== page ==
If you were learning to play the rules of a new game with your partner, such as a sport or board game, would you rather read about it online or get into it and learn through experience? I would guess the latter. Why then, when the stakes are so much higher, do we seek help through the online world?
There’s the obviou...
Choosing to see a marriage counselor can be an unnerving proposition. We want our relationship to improve, but then it always begins with our having to be vulnerable with a stranger. The good news is that most counselors are used to this discomfort and skilled at helping new clients through the process. Having said that, we do not have to go in to marriage counseling unprepared.
6 Marriage Counseling Questions to Ask Yourself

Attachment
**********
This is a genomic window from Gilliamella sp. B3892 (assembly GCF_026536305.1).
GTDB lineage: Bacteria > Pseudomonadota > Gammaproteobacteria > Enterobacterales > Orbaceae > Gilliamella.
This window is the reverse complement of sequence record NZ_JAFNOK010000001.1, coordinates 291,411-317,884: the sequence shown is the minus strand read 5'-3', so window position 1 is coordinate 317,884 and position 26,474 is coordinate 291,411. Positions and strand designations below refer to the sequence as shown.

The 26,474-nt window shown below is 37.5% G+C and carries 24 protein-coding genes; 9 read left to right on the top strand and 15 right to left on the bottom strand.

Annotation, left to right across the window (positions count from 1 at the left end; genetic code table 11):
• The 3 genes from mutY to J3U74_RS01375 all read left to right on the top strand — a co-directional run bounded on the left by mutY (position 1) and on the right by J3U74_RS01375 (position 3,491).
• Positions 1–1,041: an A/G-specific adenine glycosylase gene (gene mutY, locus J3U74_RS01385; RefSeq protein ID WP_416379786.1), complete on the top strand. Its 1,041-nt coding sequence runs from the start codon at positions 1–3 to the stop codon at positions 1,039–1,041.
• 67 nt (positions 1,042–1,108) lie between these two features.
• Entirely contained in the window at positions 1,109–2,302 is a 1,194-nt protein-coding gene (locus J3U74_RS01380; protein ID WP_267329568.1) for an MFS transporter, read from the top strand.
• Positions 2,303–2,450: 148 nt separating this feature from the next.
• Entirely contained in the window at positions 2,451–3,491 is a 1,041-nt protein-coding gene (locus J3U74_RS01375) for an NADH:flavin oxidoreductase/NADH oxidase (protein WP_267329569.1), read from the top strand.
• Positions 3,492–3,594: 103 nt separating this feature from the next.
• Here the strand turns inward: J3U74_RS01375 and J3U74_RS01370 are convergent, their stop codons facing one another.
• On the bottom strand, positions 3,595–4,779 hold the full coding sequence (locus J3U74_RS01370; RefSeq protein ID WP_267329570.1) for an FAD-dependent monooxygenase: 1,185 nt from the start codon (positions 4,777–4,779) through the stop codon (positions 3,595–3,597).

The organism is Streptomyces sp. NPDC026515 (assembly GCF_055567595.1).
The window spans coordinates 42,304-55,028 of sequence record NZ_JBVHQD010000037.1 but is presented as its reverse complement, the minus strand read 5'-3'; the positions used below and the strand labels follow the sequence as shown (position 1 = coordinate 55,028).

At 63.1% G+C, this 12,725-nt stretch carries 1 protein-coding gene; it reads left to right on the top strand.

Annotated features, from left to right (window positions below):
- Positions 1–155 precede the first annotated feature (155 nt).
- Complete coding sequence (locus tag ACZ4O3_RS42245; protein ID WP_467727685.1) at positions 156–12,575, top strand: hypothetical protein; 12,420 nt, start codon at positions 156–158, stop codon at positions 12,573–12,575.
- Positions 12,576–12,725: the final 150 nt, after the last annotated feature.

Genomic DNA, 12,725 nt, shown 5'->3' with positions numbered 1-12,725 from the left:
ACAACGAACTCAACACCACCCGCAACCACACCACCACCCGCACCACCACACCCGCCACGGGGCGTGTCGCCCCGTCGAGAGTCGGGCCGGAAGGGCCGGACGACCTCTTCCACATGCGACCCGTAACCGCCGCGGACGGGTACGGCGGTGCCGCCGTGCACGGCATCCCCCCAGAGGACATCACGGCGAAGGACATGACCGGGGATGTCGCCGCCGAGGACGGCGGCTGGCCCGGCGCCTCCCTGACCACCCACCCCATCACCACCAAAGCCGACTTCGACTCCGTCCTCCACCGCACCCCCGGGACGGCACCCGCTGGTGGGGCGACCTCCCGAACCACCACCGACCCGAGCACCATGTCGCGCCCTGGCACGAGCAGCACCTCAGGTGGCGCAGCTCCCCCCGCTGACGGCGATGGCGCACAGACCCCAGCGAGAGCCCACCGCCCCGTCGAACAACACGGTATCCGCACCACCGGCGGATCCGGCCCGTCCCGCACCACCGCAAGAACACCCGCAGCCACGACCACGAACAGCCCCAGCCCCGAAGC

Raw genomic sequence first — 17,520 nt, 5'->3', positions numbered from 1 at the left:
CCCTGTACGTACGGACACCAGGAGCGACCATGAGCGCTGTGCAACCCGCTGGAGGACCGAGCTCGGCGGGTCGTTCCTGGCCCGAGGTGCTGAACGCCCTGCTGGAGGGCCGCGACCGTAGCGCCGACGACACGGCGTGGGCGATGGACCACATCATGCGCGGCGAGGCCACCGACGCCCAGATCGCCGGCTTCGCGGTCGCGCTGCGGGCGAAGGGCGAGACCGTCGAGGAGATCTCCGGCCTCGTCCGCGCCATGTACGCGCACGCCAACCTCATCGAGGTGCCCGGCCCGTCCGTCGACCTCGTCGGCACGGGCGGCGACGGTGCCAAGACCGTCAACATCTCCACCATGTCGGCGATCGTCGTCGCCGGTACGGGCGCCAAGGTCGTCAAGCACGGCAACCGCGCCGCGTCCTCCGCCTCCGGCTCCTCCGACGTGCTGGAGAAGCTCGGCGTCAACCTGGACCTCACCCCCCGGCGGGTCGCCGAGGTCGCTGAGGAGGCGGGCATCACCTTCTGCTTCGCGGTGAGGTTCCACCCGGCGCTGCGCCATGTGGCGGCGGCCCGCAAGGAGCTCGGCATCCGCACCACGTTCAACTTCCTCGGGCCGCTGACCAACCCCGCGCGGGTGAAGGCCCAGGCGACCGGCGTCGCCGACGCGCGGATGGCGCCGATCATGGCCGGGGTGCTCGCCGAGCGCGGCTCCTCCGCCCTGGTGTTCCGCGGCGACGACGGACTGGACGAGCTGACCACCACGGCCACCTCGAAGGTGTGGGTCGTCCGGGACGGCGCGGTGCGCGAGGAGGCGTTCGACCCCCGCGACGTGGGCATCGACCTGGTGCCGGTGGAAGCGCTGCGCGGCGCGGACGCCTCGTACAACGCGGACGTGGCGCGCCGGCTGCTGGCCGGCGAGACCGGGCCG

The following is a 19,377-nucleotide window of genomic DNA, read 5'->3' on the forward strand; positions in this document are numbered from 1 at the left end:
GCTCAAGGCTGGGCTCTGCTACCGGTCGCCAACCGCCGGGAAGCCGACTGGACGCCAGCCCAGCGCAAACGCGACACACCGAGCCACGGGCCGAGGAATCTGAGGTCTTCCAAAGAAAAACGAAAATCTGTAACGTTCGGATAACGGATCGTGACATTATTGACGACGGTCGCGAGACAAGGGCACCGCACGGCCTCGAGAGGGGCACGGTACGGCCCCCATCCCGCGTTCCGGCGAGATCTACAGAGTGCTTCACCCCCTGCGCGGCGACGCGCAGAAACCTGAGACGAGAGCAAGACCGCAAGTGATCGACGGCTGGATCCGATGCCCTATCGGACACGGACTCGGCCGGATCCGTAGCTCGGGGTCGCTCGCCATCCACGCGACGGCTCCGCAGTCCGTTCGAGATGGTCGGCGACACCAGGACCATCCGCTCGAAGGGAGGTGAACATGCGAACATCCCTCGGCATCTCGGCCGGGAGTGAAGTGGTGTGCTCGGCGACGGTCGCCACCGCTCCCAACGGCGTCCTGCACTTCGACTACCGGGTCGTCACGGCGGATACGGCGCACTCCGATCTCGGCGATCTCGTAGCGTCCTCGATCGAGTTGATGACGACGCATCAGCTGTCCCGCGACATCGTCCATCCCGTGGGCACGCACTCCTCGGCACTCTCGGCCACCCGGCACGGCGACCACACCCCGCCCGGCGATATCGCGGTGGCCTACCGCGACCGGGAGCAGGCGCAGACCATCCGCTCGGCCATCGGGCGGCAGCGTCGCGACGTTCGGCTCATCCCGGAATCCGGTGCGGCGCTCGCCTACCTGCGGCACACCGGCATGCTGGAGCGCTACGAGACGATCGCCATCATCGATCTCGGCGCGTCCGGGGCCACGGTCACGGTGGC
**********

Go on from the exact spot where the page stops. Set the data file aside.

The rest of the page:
Below are 6 marriage counseling questions you can answer for yourself as you begin this process to allay some of the mystery.
1. What do I want?
This may seem like a silly question at first. If we have gotten to the point of wanting to see a counselor, there are serious issues that are likely pretty obvious. It will help, however, if we can express what we want without generalities. We can decrease our discomfort with the transition into counseling by having specific, realistic expectations about what is possible and how long it will take. Recovery takes time and we have to be willing to be in it for the long haul.
Here are a few more and less useful examples of answers to this question:
“I want my spouse to stop treating me like the enemy.”
This is a great short-term, specific, and realistic g...